Liner Note Author: John Tobler.
Recording information: Record One, Los Angeles (08/16/1982-12/03/1982); The Record Plant, Sausalito, CA (08/16/1982-12/03/1982); The Village Recorders, Los Angeles, CA (08/16/1982-12/03/1982).
BGO's 2013 two-fer pairs Marty Balin's two early-'80s solo albums for EMI: 1981's Balin and its 1983 sequel, Lucky. Marty Balin left Jefferson Starship in 1978, not long after "Miracles" gave the group a Top Ten soft rock hit in 1975, thereby providing a window into the world the singer inhabited when he went solo in 1981 with Balin. He largely abandoned songwriting -- he collaborated on one song on each of these records -- in the pursuit of being an AOR superstar. The 1981 eponymous album was indeed a hit thanks to the gorgeous soft rock staple "Hearts," written by longtime friend Jesse Barish, as was a good chunk of the rest of the album. Some of Balin follows the direction of "Hearts" -- "Atlanta Lady" and "Music Is the Light" both softly shimmer -- but the album overall plays like a sampler of the mainstream rock sounds of 1981. On "Spotlight" and "I Do Believe in You," guitars are cranked up to 11 so they can fill an arena, "Tell Me More" cops some of Michael McDonald's Doobie Brothers disco-soul, "You Left Your Mark on Me" and "Elvis and Marilyn" flirt with new wave while "Lydia!" outright embraces it, sounding a bit like Donnie Iris. Maybe this hodgepodge didn't do much to establish Balin as a recording star at the time -- certainly it didn't please some Jefferson Starship fans -- but as an artifact of early-'80s rock, it's wildly fun and somewhat compelling.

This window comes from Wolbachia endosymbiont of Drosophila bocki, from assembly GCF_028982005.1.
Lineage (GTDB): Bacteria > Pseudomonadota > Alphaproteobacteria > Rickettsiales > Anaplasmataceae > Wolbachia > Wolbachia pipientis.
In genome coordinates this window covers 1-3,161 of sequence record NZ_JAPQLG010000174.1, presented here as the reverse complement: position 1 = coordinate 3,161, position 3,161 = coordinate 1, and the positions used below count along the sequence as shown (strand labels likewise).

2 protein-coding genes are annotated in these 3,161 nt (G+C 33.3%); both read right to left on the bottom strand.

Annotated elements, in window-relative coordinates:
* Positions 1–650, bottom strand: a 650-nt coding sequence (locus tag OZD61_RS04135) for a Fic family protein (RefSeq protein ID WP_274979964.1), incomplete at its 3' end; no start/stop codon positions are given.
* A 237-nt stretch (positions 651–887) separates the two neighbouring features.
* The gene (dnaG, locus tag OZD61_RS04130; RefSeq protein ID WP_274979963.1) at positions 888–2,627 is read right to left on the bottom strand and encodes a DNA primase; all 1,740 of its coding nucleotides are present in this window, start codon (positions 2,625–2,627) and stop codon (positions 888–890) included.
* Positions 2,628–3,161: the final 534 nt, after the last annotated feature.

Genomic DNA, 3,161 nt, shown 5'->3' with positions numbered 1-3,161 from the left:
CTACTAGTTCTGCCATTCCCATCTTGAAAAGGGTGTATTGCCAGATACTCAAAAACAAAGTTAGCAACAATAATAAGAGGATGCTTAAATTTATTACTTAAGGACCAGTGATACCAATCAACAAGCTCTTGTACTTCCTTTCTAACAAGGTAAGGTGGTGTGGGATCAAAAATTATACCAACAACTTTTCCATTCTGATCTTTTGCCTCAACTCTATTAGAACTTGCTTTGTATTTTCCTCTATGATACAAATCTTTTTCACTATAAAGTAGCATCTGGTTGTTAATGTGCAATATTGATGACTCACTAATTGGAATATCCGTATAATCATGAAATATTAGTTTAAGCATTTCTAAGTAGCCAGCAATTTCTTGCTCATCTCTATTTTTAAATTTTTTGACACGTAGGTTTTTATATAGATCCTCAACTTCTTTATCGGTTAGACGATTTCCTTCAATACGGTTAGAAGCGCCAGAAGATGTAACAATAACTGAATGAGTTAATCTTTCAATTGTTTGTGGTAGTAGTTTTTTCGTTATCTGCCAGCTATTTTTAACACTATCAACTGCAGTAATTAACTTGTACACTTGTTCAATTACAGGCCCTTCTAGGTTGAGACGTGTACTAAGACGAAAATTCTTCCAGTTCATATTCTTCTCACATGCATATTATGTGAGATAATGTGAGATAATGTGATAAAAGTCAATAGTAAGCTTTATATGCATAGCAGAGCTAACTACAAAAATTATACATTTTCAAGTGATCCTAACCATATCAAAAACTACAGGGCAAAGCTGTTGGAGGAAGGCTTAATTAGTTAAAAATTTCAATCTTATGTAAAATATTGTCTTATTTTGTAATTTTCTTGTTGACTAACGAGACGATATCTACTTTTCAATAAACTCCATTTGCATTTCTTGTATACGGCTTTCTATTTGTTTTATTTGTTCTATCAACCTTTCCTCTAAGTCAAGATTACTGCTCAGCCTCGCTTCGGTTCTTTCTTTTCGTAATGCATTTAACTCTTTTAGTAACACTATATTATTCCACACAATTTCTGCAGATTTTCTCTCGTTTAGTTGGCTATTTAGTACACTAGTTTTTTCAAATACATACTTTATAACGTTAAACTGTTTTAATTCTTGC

Lucky plays almost like a reaction to the scattershot nature of Balin, streamlining its sampler nature in favor of a sleek hard rock sound, one that is so big it often echoes. Strangely, given the hit "Hearts," there isn't much of an attempt to mimic it on Lucky. Instead, the album opens with the rampaging "Born to Be a Winner," whose keyboards suggest a West Coast Springsteen, a sound Balin returns to occasionally elsewhere on the LP ("Just Like That," with its punchy horns, also has a Boss beat), and there are reprisals of the Doobie Brothers and new wave flirtations (the breezy, beachy "Will You Forever" and "What Do People Like," respectively), but very little of the soft satin croon of either "Hearts" or "Atlanta Lady." This deficit is reflected in Lucky's position on the charts: it didn't crack the Top 100 and didn't have a major hit, with one of its lone ballads, "Do It for Love," wandering onto the adult contemporary charts and one of its arena rockers, "What Love Is," going no further than 63 on the charts. The problem is, despite appealing AOR sounds scattered throughout Lucky, there just aren't many memorable tunes, something that hurt the record in 1983 and something that is all the more apparent years later, after all these styles have faded into the history books. ~ Stephen Thomas Erlewine